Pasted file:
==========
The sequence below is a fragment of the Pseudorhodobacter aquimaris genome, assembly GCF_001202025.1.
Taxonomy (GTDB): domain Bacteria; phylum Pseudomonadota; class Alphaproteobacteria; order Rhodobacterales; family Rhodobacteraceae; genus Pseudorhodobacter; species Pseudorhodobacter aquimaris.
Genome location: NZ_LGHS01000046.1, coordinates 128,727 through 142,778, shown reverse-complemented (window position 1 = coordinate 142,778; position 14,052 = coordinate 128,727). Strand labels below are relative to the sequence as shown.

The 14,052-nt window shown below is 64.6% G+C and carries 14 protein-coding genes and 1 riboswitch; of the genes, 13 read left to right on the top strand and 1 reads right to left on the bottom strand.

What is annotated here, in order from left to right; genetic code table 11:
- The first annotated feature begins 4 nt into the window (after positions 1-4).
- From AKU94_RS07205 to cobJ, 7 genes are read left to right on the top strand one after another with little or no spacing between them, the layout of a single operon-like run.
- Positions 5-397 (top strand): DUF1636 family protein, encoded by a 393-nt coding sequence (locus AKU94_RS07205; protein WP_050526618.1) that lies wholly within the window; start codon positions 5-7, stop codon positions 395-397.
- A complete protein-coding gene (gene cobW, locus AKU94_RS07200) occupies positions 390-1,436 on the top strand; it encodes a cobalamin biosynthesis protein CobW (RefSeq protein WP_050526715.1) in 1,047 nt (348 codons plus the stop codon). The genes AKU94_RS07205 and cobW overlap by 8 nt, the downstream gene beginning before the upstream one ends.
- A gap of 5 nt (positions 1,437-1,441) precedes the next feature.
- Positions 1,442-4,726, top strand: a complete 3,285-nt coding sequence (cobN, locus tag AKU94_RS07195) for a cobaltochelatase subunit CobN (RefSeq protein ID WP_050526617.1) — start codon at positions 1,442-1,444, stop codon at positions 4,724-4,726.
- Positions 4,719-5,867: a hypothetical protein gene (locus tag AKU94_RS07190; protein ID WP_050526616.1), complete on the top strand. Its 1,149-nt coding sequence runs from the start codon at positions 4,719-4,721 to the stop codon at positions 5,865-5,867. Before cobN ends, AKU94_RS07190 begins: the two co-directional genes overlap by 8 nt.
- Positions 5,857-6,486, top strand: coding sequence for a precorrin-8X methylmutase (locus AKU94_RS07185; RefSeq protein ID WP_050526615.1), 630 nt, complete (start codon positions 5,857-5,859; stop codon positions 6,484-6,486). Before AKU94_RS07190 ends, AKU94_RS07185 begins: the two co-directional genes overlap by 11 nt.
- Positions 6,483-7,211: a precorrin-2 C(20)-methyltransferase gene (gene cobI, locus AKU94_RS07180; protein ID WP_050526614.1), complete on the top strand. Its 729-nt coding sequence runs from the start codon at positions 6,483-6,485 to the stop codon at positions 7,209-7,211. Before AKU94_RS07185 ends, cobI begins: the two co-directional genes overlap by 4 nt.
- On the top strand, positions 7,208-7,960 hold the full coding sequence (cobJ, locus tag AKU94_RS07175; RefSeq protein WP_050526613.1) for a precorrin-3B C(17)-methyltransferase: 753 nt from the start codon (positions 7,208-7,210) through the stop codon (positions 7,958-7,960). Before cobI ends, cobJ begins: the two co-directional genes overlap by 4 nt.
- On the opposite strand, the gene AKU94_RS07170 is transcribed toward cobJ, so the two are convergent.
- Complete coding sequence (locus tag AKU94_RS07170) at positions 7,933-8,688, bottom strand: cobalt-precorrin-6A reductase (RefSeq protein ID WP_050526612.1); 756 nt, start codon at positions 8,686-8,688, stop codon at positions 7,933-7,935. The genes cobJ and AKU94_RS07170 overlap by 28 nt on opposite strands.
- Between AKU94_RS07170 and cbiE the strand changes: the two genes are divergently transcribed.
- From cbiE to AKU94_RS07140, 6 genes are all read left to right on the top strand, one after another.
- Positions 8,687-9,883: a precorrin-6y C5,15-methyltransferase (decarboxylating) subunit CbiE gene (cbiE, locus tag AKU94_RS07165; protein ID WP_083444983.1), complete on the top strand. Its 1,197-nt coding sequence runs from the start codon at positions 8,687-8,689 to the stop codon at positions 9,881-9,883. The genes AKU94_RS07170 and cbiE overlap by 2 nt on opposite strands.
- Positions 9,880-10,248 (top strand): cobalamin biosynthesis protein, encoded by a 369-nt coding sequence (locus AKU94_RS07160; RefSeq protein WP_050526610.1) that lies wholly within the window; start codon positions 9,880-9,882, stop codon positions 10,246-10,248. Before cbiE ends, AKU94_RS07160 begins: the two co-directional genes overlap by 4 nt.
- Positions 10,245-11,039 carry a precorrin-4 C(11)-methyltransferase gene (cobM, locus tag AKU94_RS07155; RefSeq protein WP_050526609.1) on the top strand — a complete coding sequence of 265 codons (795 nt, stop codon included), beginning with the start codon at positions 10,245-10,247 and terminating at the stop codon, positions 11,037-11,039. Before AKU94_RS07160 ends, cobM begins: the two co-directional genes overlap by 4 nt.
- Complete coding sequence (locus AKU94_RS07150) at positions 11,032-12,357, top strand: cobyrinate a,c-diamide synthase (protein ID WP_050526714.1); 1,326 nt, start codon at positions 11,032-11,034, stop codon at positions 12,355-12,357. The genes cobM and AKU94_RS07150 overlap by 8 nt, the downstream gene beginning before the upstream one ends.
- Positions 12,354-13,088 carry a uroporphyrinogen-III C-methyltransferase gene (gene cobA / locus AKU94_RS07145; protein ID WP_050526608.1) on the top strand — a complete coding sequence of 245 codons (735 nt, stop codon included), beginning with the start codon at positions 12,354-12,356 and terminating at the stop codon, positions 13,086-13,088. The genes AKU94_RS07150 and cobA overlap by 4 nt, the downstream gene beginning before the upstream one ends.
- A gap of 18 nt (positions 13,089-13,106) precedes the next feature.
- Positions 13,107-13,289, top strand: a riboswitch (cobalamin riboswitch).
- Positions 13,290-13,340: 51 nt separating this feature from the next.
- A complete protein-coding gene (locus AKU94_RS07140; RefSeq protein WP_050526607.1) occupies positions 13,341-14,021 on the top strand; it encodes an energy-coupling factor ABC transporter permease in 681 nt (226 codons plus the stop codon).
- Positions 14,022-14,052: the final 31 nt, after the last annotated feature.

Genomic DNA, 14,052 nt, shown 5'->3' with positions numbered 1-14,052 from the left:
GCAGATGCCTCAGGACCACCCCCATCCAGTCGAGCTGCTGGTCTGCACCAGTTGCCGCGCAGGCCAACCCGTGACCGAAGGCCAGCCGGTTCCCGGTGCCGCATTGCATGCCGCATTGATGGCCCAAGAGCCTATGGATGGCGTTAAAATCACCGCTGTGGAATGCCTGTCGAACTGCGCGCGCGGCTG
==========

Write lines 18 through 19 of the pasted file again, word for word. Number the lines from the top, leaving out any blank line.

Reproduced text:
- Between AKU94_RS07170 and cbiE the strand changes: the two genes are divergently transcribed.
- From cbiE to AKU94_RS07140, 6 genes are all read left to right on the top strand, one after another.